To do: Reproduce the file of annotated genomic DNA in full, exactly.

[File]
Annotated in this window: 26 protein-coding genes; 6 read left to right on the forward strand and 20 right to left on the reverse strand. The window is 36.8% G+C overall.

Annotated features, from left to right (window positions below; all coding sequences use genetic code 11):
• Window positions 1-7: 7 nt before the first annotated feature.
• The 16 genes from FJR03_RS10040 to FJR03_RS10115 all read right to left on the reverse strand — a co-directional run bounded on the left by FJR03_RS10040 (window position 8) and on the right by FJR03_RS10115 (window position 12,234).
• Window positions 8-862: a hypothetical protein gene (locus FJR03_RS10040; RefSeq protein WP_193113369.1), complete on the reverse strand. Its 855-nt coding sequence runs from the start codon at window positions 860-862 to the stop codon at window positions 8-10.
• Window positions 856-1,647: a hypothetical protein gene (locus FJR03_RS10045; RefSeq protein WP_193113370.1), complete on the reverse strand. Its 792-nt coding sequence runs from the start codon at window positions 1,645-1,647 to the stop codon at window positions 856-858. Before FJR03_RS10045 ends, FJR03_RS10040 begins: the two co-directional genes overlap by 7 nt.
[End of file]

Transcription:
Annotated in this window: 26 protein-coding genes; 6 read left to right on the forward strand and 20 right to left on the reverse strand. The window is 36.8% G+C overall.

Annotated features, from left to right (window positions below; all coding sequences use genetic code 11):
• Window positions 1-7: 7 nt before the first annotated feature.
• The 16 genes from FJR03_RS10040 to FJR03_RS10115 all read right to left on the reverse strand — a co-directional run bounded on the left by FJR03_RS10040 (window position 8) and on the right by FJR03_RS10115 (window position 12,234).
• Window positions 8-862: a hypothetical protein gene (locus FJR03_RS10040; RefSeq protein WP_193113369.1), complete on the reverse strand. Its 855-nt coding sequence runs from the start codon at window positions 860-862 to the stop codon at window positions 8-10.
• Window positions 856-1,647: a hypothetical protein gene (locus FJR03_RS10045; RefSeq protein WP_193113370.1), complete on the reverse strand. Its 792-nt coding sequence runs from the start codon at window positions 1,645-1,647 to the stop codon at window positions 856-858. Before FJR03_RS10045 ends, FJR03_RS10040 begins: the two co-directional genes overlap by 7 nt.